Sunday, August 10, 2008

Seas would rise when I gave the word

I was watching the first DVD from Biology: The Science of Life this morning, struggling to pay attention enough to understand and remember what was going on, when I happened upon what I think is a key insight into why people think liberals in general, and I in particular, are arrogant jerks. I am on a quest- to put it a wee bit melodramatically- to continually improve myself, because I'm not satisfied with my current state. I put effort into educating myself because I think that I am uneducated. From my point of view, this mostly manifests as continual disappointment when I fail to reach my own high standards, but I think from the outside the most noticeable thing is the high standards, and my apparent belief that I can reach them, which seems hubristic.

Of course, it doesn't help when every so often my effort to learn things pays off, and I end up busting out in the middle of a conversation with random facts that no one else knows. For example, I went to a book group on Tuesday at the local library that discussed Straight Man, by Richard Russo, which I had not read. But apparently the book repeatedly brings up Occam's Razor. There was a nice, friendly, nonthreatening conversation about what, exactly, Occam's Razor was- no one really knew for sure but they were tossing around the phrase "simplest solutions are always right"- and I piped up with "actually, it doesn't mean that simplest solutions are always right, just that out of a given set of solutions to a problem, the simplest solution is more likely to be correct-simpler explanations should be preferred." Which, of course, stopped the conversation completely even though I tried to soften it with some trash about how its a computer programming maxim and so of course a lot of people don't know it.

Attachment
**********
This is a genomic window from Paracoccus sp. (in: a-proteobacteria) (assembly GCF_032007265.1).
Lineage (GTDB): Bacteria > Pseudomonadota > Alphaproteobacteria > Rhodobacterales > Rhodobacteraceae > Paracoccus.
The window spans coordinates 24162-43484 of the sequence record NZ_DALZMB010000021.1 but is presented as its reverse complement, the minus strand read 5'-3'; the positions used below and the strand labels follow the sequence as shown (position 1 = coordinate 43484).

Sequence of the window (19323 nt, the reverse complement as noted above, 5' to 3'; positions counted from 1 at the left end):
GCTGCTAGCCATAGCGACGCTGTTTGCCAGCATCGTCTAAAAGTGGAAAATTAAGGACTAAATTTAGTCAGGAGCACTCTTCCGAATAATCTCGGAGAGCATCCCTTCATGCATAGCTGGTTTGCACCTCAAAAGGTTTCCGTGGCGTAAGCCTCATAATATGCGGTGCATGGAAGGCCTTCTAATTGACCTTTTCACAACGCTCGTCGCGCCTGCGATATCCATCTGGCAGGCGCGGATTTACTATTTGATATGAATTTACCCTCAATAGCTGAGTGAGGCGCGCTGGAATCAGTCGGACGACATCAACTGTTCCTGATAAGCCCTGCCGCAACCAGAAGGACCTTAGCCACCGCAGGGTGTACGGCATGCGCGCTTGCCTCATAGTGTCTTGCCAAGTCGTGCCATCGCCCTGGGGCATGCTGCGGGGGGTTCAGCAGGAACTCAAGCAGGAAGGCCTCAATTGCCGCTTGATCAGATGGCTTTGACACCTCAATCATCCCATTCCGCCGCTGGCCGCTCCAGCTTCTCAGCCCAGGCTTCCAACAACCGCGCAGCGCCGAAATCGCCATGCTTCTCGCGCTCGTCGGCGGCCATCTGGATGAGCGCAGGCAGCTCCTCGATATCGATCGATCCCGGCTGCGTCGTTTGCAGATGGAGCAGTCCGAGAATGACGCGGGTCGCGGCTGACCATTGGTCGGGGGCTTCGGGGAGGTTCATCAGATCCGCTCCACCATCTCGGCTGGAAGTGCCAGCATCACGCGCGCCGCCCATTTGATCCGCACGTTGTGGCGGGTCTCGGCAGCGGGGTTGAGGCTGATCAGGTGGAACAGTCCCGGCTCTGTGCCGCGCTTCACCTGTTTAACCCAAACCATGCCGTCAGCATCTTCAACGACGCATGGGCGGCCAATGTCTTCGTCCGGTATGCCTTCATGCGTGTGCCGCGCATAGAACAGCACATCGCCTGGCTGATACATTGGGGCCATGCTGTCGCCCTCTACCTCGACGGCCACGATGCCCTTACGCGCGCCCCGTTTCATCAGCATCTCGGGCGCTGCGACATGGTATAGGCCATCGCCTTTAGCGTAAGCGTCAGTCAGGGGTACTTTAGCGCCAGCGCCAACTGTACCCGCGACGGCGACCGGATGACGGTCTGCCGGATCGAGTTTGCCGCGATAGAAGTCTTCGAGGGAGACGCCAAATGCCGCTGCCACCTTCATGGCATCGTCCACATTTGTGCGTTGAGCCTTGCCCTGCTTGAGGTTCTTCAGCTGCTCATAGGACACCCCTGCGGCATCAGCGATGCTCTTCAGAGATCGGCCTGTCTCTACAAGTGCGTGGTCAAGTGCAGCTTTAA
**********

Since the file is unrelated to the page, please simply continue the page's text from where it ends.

I tend not to associate my knowledge of correct facts with being correct myself; it is the fact, something independent of me, which is correct, and my knowledge of it is more or less an accident. Other people don't see things that way, though, I'm afraid.

Anyway, I don't really see what I can do about this state of things, other than keep my mouth shut I suppose. The chances of me becoming a different kind of person are very low. My next self-improvement project will focus on writing, I think. I have the impression that my writing from the period after I got hurt is much worse than the writing from before I got hurt. I used to write poetry and shit, and although it was pretty emo, it was also pretty good on a technical level. Since I feel like I could do better than I do currently, I am getting a book of writing prompts (thank God-or rather, thank our government which has not yet been taken over by libertarians- for libraries) and I intend to write mini-essays from writing prompts every day for a month.

Or until I get bored, whichever comes first.

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